Not a Luddite, and not afraid to adopt new technology. Just find myself frequently choosing the best version ever (highest quality, heaviest duty, most durable, most powerful) of a given item, which sometimes turns out to be a much earlier version now discontinued in favor of a cheaper mass produced version.

Part of my affinity for thrifting is the hunt for older, better versions of kitchenware for cheaper. It’s not economical if you factor in the cost of your time. But if you ignore the time cost by considering thrifting a diversion or stress relief, then it can be worthwhile.

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Looking forward to a report. I have two Duxtop induction units and one Volrath Mirage Cadet. My smallest Graniteware pans (enameled steel, 4") do not work on the Volrath but do on the Duxtops. I’ve also had problems with a 4" cast iron skillet.

Also have one butane table top burner and - talk about old technology - a 2 burner Coleman camp stove(!), for extended power outages but don’t want to use them indoors.

I was interested in the Tramontina but couldn’t find it at any retailer locally. I use the Oumbarlig from IKEA. Bigger than I prefer - 9" vs 8" - but works well and cheaper than the Tramontina prices I saw online. At least it was last time I bought one.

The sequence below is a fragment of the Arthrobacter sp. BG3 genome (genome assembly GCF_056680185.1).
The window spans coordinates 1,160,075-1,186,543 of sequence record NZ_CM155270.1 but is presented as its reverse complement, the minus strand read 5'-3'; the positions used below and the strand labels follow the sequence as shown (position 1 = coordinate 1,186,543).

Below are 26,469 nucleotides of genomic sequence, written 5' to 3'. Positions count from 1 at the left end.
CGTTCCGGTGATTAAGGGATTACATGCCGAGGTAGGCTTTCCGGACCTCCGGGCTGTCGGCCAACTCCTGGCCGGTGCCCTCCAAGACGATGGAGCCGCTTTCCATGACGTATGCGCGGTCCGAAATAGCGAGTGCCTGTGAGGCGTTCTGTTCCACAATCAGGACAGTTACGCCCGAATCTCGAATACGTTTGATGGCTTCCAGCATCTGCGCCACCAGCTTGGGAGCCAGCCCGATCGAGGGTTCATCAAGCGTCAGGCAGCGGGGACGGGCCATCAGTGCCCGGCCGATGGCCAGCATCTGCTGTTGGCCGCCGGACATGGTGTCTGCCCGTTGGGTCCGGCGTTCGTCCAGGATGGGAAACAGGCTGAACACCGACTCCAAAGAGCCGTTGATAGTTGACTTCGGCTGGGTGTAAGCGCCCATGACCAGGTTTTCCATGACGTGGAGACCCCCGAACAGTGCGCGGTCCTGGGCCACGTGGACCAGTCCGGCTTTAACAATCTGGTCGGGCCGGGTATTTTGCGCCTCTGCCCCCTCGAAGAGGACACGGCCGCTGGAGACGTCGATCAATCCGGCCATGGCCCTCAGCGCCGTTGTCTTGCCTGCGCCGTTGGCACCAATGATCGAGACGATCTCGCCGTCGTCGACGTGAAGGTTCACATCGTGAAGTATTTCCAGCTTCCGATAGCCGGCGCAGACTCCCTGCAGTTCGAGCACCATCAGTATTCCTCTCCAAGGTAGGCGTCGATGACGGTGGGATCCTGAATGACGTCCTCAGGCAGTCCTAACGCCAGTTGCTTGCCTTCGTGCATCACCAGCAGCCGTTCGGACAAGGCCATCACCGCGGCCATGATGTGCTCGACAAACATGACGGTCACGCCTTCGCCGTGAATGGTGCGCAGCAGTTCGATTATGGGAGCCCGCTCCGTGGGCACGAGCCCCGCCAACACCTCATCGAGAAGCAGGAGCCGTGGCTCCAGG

Only in recent years have I converted payroll to automatic deposit, just this year converted to espresso, and largely work from hardcopy so I doubt I will ever use induction.

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Hi RD,

You’ll start playing with induction when you’re ready to have some fun in your kitchen.

It can be very mysterious.

Ray

I’m behind the curve on most nice things just like I have been with payroll, coffee, and working from physical documents…I am certainly behind the curve on induction too. But if mystery translates to fun then I already cook in an amusement park. :crazy_face:

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Sunday market in Ubud, Indonesia